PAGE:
First off, I’m leading an on-line retreat through Tricycle magazine this month. This is my first try at something like this. There will be four installments and the first one (or maybe two) is free. So take a look and see what you think.
Yesterday I attended my first ever Catholic Mass at the Cathedral Basilica of Saints Peter and Paul on Logan Square in Philadelphia. Too bad St. Peter and St. Paul, from all accounts I’ve heard, probably weren’t very fond of each other. Peter, of course, was the rock upon which Jesus was gonna build his church. But then that upstart Paul who never even knew Jesus when he was alive came along and got way more popular with his revised version of the Lord’s message. Much grumbling ensued. Perhaps they get along in Philly now, 2000 years later.
It’s a really beautiful church and they put on a lovely show. I was surprised how few people were there, though. Of course it’s such an enormous space that there were probably more people than it seemed.
I was struck by how similar the Catholic Mass is to the standard morning Zen service. I’m sure there that Japanese Zen has been somewhat influenced by Catholicism, especially during the Meiji Restoration, when the Japanese were importing all kinds of things from the West and reformatting much of their own culture in Western terms.
But the rituals we do at a Zen service predate that influence. So it would be only certain ceremonial nuances that have been influenced by Catholicism. It’s not that the Zen morning service was an attempt to mimic a Catholic Mass.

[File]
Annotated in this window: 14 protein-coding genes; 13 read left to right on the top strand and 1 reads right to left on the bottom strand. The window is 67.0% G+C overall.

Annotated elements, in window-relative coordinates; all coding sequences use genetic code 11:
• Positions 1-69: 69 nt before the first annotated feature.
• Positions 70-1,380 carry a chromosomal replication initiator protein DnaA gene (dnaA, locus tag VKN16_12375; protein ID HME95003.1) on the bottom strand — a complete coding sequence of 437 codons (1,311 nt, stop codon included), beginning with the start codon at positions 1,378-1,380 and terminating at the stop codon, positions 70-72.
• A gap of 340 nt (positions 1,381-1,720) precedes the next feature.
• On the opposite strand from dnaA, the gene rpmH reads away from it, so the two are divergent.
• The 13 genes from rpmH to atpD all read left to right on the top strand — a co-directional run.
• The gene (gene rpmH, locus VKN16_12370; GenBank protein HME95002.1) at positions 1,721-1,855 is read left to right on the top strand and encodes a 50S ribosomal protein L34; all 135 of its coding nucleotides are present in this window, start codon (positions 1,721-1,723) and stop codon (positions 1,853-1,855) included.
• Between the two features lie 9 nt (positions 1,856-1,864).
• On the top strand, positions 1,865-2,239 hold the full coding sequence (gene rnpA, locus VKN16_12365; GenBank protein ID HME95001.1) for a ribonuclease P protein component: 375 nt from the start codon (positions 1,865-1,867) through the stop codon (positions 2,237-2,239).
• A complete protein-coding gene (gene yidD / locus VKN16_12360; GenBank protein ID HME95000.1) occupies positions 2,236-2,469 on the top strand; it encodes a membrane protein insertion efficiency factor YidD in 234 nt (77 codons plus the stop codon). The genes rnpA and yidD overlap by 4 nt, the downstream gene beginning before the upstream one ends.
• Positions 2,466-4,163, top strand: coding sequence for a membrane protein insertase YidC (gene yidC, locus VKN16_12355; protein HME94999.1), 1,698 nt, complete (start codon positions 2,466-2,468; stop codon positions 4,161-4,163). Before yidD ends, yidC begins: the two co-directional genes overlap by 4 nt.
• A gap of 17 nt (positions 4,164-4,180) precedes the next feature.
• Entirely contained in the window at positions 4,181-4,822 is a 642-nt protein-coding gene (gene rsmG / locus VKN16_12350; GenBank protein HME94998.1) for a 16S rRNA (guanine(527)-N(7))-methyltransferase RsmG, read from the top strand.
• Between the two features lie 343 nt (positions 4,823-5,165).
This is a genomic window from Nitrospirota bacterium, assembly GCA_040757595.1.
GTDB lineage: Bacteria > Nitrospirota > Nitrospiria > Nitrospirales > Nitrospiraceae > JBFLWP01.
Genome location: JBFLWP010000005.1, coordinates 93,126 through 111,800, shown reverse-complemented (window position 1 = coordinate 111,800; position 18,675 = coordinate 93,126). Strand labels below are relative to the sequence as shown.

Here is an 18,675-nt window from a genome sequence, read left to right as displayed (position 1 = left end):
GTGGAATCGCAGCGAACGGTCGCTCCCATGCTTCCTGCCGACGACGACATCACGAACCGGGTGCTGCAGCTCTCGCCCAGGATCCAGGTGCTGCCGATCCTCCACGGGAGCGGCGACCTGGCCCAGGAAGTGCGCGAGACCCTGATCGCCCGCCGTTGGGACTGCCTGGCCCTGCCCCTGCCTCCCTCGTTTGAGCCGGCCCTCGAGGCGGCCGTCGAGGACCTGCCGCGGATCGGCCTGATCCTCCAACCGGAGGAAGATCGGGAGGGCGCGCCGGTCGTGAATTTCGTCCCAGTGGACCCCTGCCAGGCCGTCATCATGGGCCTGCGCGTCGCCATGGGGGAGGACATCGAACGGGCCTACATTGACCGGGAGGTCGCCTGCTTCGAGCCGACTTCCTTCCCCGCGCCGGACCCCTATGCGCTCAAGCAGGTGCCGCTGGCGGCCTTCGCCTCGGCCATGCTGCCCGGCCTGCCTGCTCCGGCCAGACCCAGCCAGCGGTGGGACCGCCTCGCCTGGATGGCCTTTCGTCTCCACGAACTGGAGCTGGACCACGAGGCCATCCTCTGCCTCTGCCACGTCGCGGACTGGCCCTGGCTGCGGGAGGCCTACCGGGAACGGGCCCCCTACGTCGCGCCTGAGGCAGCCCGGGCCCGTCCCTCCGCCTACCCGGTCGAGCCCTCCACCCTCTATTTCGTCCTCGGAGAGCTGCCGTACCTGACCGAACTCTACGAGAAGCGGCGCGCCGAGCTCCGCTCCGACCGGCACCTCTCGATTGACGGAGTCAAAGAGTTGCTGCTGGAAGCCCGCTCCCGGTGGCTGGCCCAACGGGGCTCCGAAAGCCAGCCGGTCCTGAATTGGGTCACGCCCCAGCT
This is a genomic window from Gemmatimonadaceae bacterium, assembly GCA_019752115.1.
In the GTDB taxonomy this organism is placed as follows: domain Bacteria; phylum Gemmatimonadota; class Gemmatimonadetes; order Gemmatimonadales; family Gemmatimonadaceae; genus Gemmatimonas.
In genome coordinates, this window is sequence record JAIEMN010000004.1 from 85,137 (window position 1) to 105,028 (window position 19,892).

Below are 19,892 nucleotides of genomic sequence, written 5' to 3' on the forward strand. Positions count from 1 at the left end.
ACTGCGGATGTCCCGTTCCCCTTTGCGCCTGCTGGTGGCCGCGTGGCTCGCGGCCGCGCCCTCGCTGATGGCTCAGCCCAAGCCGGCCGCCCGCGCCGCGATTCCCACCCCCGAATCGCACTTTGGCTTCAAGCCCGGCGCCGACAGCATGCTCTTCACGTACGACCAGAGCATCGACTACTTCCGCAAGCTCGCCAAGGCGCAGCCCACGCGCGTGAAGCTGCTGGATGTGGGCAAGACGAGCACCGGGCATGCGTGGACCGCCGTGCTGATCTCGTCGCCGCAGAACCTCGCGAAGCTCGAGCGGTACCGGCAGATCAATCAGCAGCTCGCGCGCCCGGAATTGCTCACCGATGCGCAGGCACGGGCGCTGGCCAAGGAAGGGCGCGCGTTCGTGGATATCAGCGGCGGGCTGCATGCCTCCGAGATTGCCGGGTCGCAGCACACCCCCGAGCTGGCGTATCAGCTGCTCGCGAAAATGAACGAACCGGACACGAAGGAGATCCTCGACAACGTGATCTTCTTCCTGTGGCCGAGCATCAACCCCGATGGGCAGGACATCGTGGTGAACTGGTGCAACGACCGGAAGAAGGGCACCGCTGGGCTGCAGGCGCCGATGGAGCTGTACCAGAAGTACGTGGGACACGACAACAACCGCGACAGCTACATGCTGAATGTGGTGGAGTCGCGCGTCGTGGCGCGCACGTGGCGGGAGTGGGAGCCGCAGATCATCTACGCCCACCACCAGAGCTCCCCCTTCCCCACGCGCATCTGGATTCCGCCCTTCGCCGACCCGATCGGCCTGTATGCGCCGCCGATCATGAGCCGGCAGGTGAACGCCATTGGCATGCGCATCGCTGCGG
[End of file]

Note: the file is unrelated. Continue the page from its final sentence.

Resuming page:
The Mass at St. Peter and Paul is, as far as I can tell, a pretty standard Mass. They still use a big pipe organ and not a rock band or even a sprightly folk combo with a banjo. It was all fairly conservative and traditional.
Much of the ritual is similar to what goes on in a Zen temple. You kneel when you enter the church and again when you get to your pew to take your seat. This is similar to the way we bow when entering the zendo and bow again to our cushions before sitting down to begin zazen.
Even the idea of confession of sins and asking God’s forgiveness for them has Zen analogues. On the night of the full moon each month, many Zen temples perform a ceremony in which we ritually confess our “ancient twisted karma” and ask for the mystical influence of the Buddhas and ancestors as well as the concrete help of our fellow sangha members to help us do what is right and avoid what is not right. This isn’t part of the usual daily (or weekly) Zen service. But nonetheless it’s similar to what goes on in Catholic Mass.
In Zen we chant our hymns to the accompaniment of drums and bells rather than sing them to the accompaniment of a pipe organ. But the effect is much the same. It creates a feeling of communion with the other members of the congregation and instills a sense of importance to the proceedings.
Here is a video about Zen services I just found. This service is done in a style I’ve observed and led at Upaya Zen Center in New Mexico. I believe it’s derived from the way they do services at Sojiji Temple in Japan. The service form I learned at Tassajara follows the style done at Eiheiji Temple. There are minor differences. But overall it’s pretty close. There’s a photo of Maezumi Roshi in this video, so it’s from that lineage.